…Sfumato memories… of the way it might have been (*sfumato means misty watercolor) 






Leonardo’s experimental painting was missing a special something. He flexed his long slender fingers and stared at his hands as if they were strangers. Am I losing my touch?

“No,” a piggy voice squeaked. “You’re just getting old.”

A strange calm came over him in the form of a whizbang idea. He put his thumbs in his ears and waggled his fingers at his sister, Lisabetta.

She didn’t smile. She looked puzzled. “Are you quite well?” she said. “Do you need to take a break or something? By the way, there’s a flying pig on your shoulder.”

It was Leo’s turn to frown. “Have you been sniffing my paints again?”

“Maybe a little varnish… but the pig…”

“Okay okay, there IS a clockwork pig with wings on my shoulder. I made him to amuse you.”

“Brother dear, you’re losing your mind,” Lisabetta said to herself.

“Nobody appreciates an alchemist,” Leonardo muttered to the pig. “That took skill, that did, and not a little skullduggery.”

Leonardo held out his arm and the pig fluttered there as gracefully as a flying pig could. “Yes, master,” it said.

Leonardo inclined his head towards Lisabetta and whispered. “Go over there. Say something to make her smile.”

The pig grunted back sarcastically. “Should I tell her a joke?”

Leonardo chuckled to himself. “Perhaps a small Joconde would do the trick.”

Piggy groaned. “I can’t believe you said that. You may need a new writer.”

“Hey,” I shouted from my computer. “I’m doing the best I can. Writing a blog post isn’t as easy as people think.”

“Go,” Leonardo instructed his creature. “Go quickly before we lose the light. This is the hour before dusk when the light is perfect.” He looked up and to his right where future memories collect. He smiled a ‘Mona Lisa smile’ at no-one in particular that charmed me. “In 500 years, photographers will call it the magic hour,” he said. “Charm her, little pig. We haven’t much time. Ask her a riddle. She likes those.”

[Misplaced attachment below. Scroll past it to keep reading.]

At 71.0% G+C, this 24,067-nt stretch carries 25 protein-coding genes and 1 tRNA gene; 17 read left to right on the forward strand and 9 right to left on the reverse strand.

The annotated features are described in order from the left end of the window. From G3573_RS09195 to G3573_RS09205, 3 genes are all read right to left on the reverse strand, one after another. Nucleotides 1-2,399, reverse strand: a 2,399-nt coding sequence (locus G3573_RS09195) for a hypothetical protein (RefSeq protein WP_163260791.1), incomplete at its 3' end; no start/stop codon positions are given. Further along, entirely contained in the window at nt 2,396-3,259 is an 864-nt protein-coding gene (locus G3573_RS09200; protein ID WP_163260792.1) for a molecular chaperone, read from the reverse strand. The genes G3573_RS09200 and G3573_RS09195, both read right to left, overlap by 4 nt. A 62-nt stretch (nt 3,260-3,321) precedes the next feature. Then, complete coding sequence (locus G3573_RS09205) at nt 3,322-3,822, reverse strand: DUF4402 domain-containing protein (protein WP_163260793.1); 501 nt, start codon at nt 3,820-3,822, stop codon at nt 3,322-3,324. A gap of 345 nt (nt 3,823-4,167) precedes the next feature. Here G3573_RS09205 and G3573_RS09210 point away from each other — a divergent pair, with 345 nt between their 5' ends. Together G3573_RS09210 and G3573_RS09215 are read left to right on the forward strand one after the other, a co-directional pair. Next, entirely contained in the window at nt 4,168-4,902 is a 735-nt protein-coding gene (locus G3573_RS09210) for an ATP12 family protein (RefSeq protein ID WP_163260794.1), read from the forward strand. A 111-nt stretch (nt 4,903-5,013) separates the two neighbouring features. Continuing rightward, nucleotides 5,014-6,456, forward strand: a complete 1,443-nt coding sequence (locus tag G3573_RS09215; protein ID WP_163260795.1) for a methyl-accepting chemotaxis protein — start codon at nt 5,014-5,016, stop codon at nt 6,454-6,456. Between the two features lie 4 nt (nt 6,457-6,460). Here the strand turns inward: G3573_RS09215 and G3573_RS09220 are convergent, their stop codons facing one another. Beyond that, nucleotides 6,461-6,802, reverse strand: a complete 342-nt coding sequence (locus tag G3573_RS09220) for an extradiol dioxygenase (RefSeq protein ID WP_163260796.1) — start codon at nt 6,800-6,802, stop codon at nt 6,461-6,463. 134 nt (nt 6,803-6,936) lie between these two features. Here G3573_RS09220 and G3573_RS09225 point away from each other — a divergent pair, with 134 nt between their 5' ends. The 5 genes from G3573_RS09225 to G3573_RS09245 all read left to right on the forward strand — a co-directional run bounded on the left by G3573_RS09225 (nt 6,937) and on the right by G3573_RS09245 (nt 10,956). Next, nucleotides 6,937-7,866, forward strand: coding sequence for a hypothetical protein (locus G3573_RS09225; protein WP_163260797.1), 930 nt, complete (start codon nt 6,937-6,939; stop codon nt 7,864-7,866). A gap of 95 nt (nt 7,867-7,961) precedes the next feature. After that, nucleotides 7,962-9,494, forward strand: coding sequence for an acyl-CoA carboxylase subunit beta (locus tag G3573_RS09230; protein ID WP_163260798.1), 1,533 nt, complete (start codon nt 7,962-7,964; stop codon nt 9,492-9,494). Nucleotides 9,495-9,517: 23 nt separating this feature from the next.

And the little pig flew, and he did. “ Mirror mirror on the wall,” he intoned dreamily in Lisabetta’s ear. “Who has the most famous face of all?”

Lisabetta’s face went red from keeping a straight face. “Are you kidding?” she mumbled out the corner of her mouth. “People will call me the Gioconda… the smiling woman in 500 years.”

Piggy couldn’t resist gently nibbling Lisabetta’s earlobe. “Then, have you heard the one about a face that launched a thousand ships?” he whispered. Nothing.

Leonardo coughed from across the room. He nodded slightly. “Plan B, I think,” he said. “As rehearsed, please.”

The pig flapped his wings, flew in circles around Lisabetta’s head, and gave a tiny fart of surprise when he deliberately spun out and crash-landed in her lap.

His prat fall amused her. She smiled inwardly, checking herself. Leonardo wouldn’t appreciate her laughing out loud at such a critical juncture of his experiment to paint a human landscape.

He’d made it clear that the eyes in this new kind of portrait must capture the soul just as the mouth must capture the spirit. Two different things,” he’d said when she questioned him with raised eyebrows.

He looked at her intently. “And you won’t be doing that soon.”

“Doing what?”

“You won’t have any eyebrows to raise.”

“Grazzi. You’re far too thoughtful.”

“Eyebrows give away the emotions,” Leonardo said. “You will remain a mystery. No clues. Just tricks of the light and a pair of unnerving eyes that track anyone who has the courage to look into your soul.”

Lisabetta shifted uncomfortably. “I’m not sure I want strangers doing that.”